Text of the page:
# How the GMAT Works

GMAT Test-Taking Strategies

With the old paper version of the GMAT, everyone in the room received the same test, and the test questions in each section progressed from easy questions to harder ones. The logical test-taking strategy was to answer the easier questions first and save the more difficult for last, skipping around when necessary.

The computer-adaptive test format changes everything. First of all, unlike the paper version, you can't skip a question and come back to it. If you leave a question unanswered, that's your final answer. Since there is a much higher penalty for not answering a question than for answering it incorrectly (test prep services estimate four times the penalty), you should always take an educated guess (or if time is running out, a wild guess) [source: Manhattan Review].

The second major difference with the computer-adaptive test is that questions in each section don't progress predictably from easy to hard. Instead, the computer "adapts" the test questions to your abilities.

Here's how it works. The computer starts each section with some medium-difficulty questions. If you answer those first questions correctly, the computer automatically bumps you up to a higher level. If you get a few wrong, you are bumped back down. In this way, the difficulty level of any question depends on how well you answered the one before it. Harder questions generally mean higher scores, so it's always best to keep the difficulty level up.

Use your time wisely. Know how much time you have to complete each section of the test, how many questions are in each section, and keep moving at an even pace. On average, you have 1.75 minutes for every verbal question and two minutes for every quantitative [source: mba.com].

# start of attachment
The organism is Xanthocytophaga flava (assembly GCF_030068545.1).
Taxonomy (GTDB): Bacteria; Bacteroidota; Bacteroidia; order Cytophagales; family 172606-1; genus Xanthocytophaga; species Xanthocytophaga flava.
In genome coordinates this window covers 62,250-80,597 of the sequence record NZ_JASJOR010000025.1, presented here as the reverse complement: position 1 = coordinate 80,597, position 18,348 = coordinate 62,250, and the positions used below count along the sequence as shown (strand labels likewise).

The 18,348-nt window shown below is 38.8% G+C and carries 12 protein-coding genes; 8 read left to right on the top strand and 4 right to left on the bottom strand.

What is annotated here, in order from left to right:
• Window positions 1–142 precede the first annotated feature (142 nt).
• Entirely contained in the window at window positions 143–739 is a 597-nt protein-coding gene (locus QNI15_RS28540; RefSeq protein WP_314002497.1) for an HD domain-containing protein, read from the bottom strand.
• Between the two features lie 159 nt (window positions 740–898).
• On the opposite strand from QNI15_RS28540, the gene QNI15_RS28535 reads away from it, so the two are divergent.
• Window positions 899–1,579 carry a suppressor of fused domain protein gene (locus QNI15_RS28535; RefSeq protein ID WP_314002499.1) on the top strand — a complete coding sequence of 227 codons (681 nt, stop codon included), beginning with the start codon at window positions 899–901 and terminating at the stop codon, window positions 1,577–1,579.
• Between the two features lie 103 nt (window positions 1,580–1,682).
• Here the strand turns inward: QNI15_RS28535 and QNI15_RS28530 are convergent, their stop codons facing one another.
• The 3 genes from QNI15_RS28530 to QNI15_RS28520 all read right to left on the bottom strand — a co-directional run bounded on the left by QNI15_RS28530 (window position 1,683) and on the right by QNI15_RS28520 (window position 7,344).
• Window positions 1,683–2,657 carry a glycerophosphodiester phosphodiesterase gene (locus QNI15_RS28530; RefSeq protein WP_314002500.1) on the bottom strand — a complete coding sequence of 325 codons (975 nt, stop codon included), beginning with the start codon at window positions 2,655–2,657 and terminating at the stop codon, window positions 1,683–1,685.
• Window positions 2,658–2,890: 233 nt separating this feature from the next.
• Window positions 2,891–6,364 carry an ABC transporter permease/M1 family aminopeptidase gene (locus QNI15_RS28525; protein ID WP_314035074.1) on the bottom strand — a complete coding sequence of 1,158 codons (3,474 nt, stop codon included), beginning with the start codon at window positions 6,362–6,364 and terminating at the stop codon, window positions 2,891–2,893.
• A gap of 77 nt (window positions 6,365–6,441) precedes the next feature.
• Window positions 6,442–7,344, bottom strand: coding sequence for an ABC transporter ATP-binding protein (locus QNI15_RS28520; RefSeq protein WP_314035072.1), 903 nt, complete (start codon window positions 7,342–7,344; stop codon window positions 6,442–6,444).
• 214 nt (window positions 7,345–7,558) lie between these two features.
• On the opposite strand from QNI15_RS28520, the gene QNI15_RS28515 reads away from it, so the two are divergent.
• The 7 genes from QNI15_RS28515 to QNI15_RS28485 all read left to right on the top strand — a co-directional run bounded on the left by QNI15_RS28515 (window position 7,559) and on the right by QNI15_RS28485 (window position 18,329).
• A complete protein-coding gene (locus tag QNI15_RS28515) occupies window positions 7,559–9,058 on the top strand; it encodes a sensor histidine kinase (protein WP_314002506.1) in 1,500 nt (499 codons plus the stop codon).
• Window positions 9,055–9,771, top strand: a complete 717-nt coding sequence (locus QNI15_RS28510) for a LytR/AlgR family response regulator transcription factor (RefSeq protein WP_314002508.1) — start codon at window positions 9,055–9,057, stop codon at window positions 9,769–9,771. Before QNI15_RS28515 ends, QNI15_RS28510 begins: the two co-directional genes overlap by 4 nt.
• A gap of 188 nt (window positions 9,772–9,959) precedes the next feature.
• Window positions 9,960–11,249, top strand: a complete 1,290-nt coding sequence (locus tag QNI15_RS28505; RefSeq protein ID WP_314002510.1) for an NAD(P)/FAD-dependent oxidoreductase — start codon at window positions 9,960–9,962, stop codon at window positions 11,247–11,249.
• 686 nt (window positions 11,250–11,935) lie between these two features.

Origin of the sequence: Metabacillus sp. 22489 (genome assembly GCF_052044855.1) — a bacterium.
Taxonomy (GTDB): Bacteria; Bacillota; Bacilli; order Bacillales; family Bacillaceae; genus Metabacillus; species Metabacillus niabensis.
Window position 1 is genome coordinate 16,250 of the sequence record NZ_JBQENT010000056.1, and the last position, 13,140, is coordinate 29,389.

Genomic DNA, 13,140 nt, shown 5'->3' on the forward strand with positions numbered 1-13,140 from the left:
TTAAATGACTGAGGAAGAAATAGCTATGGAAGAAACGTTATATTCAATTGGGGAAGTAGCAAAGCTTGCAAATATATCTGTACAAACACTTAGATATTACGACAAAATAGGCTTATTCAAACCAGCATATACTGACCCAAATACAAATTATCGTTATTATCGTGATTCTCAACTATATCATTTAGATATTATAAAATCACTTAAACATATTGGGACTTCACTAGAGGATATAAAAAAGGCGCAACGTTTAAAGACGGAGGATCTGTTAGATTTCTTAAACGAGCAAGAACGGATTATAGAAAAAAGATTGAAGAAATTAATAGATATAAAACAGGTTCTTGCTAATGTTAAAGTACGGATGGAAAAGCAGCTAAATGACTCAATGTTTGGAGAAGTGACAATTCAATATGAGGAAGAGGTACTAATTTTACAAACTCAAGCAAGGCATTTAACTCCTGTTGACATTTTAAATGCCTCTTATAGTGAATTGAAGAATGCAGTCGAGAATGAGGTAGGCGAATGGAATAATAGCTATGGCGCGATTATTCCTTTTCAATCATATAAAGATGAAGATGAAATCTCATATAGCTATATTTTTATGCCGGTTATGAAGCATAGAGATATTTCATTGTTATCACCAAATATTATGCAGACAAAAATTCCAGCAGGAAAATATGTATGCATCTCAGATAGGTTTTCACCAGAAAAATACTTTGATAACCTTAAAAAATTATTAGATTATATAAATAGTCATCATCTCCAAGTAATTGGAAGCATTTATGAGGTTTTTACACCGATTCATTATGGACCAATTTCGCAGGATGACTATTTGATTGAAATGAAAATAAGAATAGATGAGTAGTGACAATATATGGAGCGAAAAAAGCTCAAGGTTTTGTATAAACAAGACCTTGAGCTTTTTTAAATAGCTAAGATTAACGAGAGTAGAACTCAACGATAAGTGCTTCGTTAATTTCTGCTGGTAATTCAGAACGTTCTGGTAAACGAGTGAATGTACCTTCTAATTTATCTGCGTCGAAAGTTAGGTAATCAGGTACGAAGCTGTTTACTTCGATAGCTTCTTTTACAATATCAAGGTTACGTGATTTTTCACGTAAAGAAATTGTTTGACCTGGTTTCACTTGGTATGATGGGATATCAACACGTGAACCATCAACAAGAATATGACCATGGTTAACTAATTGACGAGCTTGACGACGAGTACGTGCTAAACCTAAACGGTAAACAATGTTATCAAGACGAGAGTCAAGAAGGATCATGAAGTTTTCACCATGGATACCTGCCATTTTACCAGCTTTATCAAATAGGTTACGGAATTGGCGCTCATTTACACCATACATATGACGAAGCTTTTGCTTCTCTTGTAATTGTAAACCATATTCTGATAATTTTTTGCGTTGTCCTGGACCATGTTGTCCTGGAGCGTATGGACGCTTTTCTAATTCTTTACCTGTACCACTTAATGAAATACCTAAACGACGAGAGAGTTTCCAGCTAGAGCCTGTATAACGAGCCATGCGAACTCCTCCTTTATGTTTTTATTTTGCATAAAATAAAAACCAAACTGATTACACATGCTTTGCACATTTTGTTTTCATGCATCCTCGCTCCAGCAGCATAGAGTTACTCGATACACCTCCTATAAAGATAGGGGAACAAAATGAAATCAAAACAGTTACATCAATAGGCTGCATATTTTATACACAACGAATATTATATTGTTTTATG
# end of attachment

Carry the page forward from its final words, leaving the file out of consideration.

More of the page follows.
If possible, don't rush and don't skim. Read all instructions, test questions and answers fully. Many correct answers rely on subtle details in the question that can be overlooked if you're moving too quickly.

If there's no obvious correct answer, try to eliminate choices that are illogical or at least highly unlikely to be correct. Sometimes you can do this by using simple common sense (could the answer really be a negative number?). In math questions, particularly algebra, you can eliminate incorrect answers by plugging them back into variables the question. If you can eliminate all but two answers, take your best guess. It's better than leaving it blank.

Don't forget to confirm your answer! In the computer-adaptive format, it's not enough to select an answer, you must also confirm it before moving on to the next question. Remember, you can't go back, so double-check your answer before confirming.